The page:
Three days before we were supposed to go, we still could not find a hostel. We kept hearing back from many hostels that they were booked for the whole weekend. We had both heard about couchsurfing, but I did not think of couchsurfing as a serious option. However, my friend did make a profile and was looking for potential places we could stay for just a night. My friend fortunately has a good sense of character (even when just basing off of an online profile) and has this talent of finding people who would take care of us. She found two of the three places we ended up couchsurfing. Both of the hosts she found were able to spend more time with us than the one I chose but all our hosts were fantastic. They all met us at the train station and responded to our text messages. They all helped us find our way through the new city (we couchsurfed in Dresden, Hamburg, and Köln), and one even had his roommates give us a tour of the city. I believe the more time you spend with the host the better experience you will have. I loved having a “local” show us around and tell us more about the attractions. I think couchsurfing is a cheap way to travel, a great way to meet locals, and see the sights. For however long you are there, you become a part of your host’s life depending on how friendly and open they are. You can meet their friends and learn about their lives. Normally, my friend and I would either make them breakfast in the morning or buy them breakfast to say thank you. I would recommend people to do this if they are “safe” about it because there are sadly many crazy people in the world. I always traveled and couchsurfed with a friend. Two out of the three people we stayed with had very positive reviews, and I would send my relatives the host’s profile and address just in case anything would happen. I recommend couchsurfing but definitely try to be as safe as you can with it!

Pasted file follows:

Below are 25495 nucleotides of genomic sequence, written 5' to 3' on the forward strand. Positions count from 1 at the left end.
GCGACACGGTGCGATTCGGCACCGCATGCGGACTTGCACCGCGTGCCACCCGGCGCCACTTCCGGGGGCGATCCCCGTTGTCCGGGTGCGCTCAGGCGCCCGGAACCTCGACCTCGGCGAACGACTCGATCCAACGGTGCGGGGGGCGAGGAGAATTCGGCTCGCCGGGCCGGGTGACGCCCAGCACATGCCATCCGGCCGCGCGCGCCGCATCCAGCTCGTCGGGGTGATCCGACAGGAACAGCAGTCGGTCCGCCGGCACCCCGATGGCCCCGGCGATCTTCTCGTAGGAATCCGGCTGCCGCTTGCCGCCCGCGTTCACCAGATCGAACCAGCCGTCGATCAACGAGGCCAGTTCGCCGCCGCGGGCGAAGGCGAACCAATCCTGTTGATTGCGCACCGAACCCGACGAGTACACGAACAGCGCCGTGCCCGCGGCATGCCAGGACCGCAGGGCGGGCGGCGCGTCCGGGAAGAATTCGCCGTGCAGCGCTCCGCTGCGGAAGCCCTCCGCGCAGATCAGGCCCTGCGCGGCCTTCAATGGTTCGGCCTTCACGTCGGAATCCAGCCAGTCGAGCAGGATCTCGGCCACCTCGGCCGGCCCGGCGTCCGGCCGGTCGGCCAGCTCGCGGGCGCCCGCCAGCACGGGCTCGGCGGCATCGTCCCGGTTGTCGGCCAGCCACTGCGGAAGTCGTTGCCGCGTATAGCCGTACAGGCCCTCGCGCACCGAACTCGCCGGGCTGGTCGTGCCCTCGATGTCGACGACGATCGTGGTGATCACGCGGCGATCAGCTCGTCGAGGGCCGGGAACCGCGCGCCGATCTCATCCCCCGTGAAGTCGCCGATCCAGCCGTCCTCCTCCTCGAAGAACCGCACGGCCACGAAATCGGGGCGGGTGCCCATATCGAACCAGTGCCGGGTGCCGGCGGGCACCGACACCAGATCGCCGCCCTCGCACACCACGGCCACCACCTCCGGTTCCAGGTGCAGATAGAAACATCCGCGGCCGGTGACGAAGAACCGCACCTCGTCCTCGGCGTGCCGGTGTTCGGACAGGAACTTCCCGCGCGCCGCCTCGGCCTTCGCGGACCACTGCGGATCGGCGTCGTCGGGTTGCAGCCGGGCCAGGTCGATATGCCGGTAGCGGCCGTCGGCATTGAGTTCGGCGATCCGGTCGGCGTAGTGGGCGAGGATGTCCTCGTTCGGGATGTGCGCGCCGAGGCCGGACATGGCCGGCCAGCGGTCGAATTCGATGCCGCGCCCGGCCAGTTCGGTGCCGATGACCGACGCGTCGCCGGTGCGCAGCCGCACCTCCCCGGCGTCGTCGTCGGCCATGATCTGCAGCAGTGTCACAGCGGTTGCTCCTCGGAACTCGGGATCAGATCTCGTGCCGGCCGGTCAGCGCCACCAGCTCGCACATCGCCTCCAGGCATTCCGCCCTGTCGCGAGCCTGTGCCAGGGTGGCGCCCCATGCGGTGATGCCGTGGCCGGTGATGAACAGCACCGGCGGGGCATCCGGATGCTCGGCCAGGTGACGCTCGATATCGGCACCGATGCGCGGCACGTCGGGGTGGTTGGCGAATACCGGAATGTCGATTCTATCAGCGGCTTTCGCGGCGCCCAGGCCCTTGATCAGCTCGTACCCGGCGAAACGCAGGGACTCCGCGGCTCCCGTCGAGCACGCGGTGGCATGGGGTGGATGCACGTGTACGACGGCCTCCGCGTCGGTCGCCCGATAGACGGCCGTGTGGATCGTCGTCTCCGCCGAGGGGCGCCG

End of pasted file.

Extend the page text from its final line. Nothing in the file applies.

Music Festival in Köln

My Weekend in Milan May 11-13

Thursday, September 20th, 2012

As you might have been able to tell from my last blogpost, I was not entirely in love with Germany. I did not think I would be but after watching friend after friend  fall in love with the city they were studying in, I allowed myself to hope that I had found a country where I would like to live. After a rough month and a half, I was ready to travel again. I feel I will never get my fill of travelling! I went via train, bus, and Ryanair to Milano to see a fellow UMW student who was studying there at the time. I always find strange how quickly friends pickup from where they left off. Seeing them again automatically made me feel much calmer. We explored Milano that day by walking around on a tour that my friend gave us. We saw the Dom, park, castle, fashion center, and much more. I was astonished how persistent beggars were at selling their dying flowers or bracelets. 

The next day we went to Lake Como where George Gloony famously has a holiday home, and he visited there a week later (,,20603244,00.html ). I loved Lake Como with its lovely scenery. 

The food in Italy was amazing. I would gain serious weight if I stayed in Italy longer. The first night we went to a buffet full of pasta, pizza, bread, salad, and other delicious food. The next night we had pizza which was the best pizza I had so far during my time aboard experience. My first gelato in Italy! I was sad to leave my friends, but I was pleasantly surprised that I missed Erfurt. While I was in Milan, I kept preparing myself to say phrases auf Deutsch to the Italians and was actually doing well…if only I could do that in Deutschland! I was very glad to not be relied on to translate like my friend was, since she was the only one who knew how to speak Italian. Once I was back on the Straßenbahn in Erfurt, I realized I missed that place, and my friends who I have become used to seeing every day. I guess I might love Deutschland after all!